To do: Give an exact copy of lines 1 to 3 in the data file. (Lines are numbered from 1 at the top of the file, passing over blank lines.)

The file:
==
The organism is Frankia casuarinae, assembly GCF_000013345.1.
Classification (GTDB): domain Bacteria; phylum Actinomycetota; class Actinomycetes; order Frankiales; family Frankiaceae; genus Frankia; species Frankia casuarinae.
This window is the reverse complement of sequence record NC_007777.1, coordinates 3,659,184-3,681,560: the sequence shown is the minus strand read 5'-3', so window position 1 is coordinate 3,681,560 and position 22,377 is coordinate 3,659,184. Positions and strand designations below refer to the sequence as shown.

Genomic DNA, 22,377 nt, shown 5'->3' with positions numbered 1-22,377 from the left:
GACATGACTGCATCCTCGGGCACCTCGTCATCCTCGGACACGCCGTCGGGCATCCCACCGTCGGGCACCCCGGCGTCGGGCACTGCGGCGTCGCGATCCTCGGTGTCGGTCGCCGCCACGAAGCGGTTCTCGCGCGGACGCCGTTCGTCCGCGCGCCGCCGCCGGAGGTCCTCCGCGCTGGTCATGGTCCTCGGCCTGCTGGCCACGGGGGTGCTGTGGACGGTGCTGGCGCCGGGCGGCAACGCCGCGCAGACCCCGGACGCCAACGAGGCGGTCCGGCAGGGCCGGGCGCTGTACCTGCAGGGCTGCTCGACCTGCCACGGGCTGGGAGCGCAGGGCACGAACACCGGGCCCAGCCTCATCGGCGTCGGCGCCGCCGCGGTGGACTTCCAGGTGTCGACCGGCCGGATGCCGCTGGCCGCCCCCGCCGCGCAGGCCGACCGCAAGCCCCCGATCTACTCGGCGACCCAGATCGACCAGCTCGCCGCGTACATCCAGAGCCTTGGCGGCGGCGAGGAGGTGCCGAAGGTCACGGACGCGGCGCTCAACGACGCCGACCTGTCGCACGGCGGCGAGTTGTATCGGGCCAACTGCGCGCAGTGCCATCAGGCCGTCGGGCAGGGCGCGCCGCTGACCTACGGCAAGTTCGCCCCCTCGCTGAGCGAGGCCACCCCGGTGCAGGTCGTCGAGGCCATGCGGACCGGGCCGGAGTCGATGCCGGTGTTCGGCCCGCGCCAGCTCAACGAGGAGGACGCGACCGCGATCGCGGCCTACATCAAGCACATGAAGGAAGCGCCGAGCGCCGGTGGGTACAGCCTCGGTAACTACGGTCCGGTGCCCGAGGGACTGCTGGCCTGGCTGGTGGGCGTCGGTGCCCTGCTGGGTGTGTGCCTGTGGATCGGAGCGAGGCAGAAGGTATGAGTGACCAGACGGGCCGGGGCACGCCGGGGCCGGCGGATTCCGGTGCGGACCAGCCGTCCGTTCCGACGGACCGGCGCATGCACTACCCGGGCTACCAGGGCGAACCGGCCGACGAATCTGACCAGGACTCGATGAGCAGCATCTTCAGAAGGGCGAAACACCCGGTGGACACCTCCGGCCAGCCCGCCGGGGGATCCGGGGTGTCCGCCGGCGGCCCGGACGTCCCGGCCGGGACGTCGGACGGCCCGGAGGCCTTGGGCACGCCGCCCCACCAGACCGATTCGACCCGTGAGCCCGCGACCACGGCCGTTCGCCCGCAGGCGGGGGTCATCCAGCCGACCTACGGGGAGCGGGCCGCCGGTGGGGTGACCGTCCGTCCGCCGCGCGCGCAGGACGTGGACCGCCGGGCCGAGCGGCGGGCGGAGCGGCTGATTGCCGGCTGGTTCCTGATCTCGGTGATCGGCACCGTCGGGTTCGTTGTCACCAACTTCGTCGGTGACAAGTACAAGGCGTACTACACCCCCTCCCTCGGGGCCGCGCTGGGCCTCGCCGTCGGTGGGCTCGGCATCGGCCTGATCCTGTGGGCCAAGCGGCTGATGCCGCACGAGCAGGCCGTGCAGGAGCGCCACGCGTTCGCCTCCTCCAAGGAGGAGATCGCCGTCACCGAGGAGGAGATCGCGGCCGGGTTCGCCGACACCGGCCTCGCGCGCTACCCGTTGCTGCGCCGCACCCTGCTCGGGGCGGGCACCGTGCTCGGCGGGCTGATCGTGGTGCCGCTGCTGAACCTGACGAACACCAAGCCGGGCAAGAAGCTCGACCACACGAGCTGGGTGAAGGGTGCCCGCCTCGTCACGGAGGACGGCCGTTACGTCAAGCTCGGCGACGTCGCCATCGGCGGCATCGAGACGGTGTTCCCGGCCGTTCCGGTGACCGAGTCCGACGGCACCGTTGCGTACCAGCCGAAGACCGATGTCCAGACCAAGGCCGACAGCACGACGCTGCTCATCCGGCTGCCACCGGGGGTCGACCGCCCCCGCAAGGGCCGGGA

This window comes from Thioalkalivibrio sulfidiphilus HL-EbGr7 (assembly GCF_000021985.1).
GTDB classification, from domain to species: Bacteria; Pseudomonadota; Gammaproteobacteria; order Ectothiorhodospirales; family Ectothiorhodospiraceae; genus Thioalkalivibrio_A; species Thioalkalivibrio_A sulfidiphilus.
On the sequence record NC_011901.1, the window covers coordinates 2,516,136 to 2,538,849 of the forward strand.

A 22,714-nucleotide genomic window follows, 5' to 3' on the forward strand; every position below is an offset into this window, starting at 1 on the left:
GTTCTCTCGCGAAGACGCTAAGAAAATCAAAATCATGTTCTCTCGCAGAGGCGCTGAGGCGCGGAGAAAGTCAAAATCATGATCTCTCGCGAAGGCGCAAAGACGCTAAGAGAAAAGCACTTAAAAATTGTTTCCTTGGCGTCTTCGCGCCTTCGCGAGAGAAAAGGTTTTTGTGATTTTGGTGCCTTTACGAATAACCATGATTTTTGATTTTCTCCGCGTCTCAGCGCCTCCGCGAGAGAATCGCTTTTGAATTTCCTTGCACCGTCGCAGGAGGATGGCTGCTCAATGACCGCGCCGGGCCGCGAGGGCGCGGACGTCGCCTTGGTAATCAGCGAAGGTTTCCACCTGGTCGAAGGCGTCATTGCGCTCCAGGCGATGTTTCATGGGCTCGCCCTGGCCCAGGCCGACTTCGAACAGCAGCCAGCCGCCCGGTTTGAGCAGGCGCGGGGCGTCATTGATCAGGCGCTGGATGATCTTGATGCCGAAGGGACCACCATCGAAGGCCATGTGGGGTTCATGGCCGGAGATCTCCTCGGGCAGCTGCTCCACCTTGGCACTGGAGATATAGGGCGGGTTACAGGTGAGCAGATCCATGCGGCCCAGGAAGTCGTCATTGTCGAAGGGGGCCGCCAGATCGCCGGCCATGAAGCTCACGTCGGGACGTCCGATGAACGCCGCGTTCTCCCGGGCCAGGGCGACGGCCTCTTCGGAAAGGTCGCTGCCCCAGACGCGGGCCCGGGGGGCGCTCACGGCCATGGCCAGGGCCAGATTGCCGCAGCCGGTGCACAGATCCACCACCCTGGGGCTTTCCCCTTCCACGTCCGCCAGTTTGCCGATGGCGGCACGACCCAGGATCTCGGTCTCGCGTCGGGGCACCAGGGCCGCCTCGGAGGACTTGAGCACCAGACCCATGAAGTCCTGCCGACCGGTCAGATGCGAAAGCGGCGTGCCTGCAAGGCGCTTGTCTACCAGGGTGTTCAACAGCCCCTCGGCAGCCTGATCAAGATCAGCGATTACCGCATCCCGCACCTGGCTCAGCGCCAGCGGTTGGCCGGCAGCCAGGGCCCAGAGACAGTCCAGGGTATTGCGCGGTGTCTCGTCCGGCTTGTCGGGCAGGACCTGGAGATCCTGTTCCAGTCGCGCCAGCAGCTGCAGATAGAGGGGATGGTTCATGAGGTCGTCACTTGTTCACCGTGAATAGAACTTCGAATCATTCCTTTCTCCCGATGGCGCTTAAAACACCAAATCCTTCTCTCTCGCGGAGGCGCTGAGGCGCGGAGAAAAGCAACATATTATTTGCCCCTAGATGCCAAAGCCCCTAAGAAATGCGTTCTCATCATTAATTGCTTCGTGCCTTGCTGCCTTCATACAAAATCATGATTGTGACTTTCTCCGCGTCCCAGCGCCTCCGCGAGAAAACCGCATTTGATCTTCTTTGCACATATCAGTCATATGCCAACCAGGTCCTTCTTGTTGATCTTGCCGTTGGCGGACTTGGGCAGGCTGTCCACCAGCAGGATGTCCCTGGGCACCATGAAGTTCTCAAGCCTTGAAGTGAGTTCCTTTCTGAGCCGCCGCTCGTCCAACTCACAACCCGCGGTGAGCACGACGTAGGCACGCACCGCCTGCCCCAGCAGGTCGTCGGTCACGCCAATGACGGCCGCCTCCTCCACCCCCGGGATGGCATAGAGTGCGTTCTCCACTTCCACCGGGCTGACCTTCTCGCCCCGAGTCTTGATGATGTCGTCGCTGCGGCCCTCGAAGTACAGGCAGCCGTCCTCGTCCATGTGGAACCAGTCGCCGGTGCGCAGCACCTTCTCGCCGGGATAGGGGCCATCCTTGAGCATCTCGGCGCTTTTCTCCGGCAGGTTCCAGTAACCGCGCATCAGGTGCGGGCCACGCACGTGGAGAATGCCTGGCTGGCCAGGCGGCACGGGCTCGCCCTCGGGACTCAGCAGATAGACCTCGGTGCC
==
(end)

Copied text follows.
The organism is Frankia casuarinae, assembly GCF_000013345.1.
Classification (GTDB): domain Bacteria; phylum Actinomycetota; class Actinomycetes; order Frankiales; family Frankiaceae; genus Frankia; species Frankia casuarinae.
This window is the reverse complement of sequence record NC_007777.1, coordinates 3,659,184-3,681,560: the sequence shown is the minus strand read 5'-3', so window position 1 is coordinate 3,681,560 and position 22,377 is coordinate 3,659,184. Positions and strand designations below refer to the sequence as shown.